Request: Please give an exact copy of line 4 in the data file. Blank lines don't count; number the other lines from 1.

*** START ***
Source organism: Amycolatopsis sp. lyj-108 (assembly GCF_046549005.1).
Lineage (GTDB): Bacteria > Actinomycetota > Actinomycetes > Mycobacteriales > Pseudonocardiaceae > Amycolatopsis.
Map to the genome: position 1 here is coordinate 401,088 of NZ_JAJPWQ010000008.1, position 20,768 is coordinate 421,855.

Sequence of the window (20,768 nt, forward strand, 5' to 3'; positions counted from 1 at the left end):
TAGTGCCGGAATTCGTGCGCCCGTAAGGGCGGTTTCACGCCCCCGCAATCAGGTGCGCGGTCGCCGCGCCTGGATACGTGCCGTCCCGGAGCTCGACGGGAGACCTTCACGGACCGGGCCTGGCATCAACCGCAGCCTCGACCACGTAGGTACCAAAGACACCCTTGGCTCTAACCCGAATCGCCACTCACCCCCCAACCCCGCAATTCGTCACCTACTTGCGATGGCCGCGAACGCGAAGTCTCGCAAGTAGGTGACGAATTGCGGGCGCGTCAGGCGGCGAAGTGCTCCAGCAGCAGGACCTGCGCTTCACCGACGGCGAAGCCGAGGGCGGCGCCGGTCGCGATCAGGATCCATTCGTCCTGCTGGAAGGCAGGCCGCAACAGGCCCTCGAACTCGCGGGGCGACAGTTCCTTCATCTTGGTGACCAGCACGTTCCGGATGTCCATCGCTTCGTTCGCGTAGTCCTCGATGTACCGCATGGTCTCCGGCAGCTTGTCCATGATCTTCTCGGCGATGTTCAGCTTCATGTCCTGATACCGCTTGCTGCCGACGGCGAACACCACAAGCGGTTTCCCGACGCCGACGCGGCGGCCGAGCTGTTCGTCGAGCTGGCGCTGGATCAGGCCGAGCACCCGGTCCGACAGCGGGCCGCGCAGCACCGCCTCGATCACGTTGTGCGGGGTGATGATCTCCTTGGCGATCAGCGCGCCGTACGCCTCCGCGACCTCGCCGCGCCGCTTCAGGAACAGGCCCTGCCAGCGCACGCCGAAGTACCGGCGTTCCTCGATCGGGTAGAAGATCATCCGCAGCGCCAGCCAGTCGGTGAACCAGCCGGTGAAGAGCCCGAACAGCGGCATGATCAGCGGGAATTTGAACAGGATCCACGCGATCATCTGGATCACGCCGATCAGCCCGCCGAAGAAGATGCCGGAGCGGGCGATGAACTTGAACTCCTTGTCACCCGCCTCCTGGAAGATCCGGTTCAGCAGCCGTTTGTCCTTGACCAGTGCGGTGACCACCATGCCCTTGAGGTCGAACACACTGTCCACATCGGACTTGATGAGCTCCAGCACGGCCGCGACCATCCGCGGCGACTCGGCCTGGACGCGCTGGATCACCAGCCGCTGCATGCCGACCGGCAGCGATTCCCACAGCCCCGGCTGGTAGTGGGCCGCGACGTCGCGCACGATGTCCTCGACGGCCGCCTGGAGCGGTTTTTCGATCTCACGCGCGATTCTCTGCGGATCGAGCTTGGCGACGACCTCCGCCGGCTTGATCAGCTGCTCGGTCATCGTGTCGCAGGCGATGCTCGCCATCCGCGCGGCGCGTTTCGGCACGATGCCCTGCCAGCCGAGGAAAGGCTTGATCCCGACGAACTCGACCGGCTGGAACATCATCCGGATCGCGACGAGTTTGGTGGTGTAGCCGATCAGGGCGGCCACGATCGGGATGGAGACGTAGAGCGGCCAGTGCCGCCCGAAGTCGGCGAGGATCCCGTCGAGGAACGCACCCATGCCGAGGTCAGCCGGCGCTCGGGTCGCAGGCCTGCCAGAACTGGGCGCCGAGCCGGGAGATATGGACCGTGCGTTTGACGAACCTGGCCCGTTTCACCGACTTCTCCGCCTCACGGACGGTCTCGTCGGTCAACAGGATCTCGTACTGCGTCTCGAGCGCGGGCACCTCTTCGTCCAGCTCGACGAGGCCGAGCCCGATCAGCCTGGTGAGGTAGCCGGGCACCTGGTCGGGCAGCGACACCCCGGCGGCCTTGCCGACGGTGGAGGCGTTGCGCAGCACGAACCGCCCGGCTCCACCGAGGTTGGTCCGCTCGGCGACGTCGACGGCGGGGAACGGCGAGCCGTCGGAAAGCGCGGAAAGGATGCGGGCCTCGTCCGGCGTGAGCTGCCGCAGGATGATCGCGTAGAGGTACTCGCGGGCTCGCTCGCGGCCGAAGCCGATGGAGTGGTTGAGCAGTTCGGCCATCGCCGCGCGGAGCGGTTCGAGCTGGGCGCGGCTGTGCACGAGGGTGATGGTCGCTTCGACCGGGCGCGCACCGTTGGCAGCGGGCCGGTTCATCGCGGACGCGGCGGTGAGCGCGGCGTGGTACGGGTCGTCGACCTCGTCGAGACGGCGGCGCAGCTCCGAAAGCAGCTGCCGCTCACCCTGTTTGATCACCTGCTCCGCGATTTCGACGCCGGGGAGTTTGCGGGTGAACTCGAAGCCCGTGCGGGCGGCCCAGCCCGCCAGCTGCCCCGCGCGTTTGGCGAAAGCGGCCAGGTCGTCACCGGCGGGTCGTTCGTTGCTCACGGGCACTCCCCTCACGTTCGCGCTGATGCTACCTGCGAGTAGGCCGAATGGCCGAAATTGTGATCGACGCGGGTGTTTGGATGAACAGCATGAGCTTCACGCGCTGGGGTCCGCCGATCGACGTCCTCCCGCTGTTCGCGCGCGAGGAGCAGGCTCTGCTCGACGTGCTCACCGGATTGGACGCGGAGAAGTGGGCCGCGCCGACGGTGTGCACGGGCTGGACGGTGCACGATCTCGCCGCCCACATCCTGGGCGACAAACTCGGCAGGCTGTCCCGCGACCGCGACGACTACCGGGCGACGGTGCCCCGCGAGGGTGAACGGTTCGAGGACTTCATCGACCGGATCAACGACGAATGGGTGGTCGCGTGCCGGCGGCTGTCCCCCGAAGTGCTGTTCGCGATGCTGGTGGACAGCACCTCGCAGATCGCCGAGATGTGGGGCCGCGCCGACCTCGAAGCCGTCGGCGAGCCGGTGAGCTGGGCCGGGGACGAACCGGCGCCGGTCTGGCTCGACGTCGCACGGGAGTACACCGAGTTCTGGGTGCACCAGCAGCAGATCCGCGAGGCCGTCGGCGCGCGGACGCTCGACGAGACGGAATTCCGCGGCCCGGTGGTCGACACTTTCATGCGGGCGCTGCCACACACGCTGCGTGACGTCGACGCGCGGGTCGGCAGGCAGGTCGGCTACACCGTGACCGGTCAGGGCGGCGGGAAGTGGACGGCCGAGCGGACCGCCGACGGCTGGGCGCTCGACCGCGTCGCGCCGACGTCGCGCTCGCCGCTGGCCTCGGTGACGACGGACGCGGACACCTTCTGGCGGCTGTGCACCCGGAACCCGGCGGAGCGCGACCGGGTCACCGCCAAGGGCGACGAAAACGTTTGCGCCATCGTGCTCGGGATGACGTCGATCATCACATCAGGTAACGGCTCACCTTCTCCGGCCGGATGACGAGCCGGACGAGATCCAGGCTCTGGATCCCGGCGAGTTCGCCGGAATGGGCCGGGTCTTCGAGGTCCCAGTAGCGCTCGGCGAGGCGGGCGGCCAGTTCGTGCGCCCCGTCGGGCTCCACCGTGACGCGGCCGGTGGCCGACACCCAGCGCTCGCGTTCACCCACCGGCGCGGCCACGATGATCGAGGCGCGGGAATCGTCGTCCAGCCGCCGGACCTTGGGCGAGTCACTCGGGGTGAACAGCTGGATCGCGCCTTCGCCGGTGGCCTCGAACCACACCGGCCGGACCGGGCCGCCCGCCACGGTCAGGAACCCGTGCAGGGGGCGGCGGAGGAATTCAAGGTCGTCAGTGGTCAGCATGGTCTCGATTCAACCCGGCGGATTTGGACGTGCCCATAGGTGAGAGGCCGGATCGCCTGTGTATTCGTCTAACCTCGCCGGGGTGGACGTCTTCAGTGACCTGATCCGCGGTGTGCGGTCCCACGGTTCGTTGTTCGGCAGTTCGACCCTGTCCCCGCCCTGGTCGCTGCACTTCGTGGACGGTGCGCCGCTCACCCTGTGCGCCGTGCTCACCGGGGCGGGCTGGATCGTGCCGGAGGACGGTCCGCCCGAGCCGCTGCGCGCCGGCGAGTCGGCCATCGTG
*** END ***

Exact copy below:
Sequence of the window (20,768 nt, forward strand, 5' to 3'; positions counted from 1 at the left end):